Martin’s , situated in a dilapidated industrial site in Panchkula presented a complex scenario of a deadpan locale. A Furniture factory and a display center, two separate physical entities needed to be visually connected so as to give them a common fascia. The intent was to manifest and evince a unified front. As per the local by-laws, only metal fabrications could be employed to achieve the goal. Individual characteristics, different internal planning and the budget constraints rendered any drastic measures out of consideration. A method needed to be devised wherein the desired could be attained without altering the existing design.
An external screen of expanded metal mesh was unanimously decided as the best solution, fabricating an aerated facade. To make the design sensitive to the critical climatic conditions an additional layer of FRP panels was added. The panels along with the mesh helped in reducing the southern heat gain by reflecting the sunrays as well as increasing the time lag of heat consumption.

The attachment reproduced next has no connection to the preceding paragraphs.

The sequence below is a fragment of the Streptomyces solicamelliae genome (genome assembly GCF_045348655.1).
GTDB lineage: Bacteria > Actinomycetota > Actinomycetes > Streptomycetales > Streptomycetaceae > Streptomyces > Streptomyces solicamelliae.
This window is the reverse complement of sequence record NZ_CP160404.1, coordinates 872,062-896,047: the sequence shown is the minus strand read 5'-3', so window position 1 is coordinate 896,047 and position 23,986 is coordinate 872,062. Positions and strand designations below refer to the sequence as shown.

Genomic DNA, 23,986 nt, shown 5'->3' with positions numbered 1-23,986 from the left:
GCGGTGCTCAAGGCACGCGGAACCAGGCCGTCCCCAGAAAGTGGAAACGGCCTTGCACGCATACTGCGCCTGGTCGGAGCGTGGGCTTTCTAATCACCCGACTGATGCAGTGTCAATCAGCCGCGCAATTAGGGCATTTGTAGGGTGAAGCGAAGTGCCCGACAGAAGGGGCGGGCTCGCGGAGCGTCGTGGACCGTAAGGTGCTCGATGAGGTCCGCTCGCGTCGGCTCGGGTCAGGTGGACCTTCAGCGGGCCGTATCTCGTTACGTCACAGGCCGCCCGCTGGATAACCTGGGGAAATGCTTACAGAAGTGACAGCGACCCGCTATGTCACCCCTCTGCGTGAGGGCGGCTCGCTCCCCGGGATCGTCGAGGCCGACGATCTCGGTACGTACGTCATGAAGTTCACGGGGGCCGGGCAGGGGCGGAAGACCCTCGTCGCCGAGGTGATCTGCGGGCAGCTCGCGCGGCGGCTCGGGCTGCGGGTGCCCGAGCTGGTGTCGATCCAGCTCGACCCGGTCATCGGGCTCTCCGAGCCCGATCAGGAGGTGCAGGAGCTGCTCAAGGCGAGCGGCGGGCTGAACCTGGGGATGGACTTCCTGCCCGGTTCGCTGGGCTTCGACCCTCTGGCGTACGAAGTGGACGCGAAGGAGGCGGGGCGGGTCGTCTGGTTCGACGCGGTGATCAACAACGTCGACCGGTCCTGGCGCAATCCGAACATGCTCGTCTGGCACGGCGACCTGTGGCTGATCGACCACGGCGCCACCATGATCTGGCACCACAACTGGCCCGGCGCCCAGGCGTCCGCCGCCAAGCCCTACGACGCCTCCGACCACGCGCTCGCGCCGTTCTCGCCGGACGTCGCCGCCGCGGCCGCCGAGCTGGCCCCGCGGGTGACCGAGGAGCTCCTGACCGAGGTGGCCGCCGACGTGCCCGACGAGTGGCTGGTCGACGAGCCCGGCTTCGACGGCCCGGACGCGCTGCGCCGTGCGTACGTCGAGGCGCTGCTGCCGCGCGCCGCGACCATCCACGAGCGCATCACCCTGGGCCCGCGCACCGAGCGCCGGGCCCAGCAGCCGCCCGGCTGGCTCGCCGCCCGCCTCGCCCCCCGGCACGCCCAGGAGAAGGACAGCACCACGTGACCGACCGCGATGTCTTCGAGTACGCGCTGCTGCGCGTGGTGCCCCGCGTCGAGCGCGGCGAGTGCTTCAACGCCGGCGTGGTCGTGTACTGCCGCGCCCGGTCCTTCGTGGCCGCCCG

The FRP panels were created in the industrial workshop of the Furniture factory itself synchronizing the exterior with the core of the factory. Utilizing indigenous materials for production proved to be a cost-effective measure. Additionally, the act of creation provided an emotional connect for the individuals involved, a sense of belongingness and content.
The formulation of Factory 266 needed to physically embody the innate sentiments associated while providing a unique identity. Clarity came from an astute sense of color psychology. The dazzling yellow of the panels was deliberately decided upon to personify the dwelling of perception, cheerfulness, mental activity and dynamism.
The challenge proposed by the context was to meet with a resolution wherein the whole area would be driven towards an urban plaza. The unconventional design of the façade provides a relief from the monochromatic construct, ennui inherited from a prolonged familiarity. Inevitably Factory 266 stood out as an island in a sea of dreary, revamping the background from a deadlock to urban idiosyncrasy.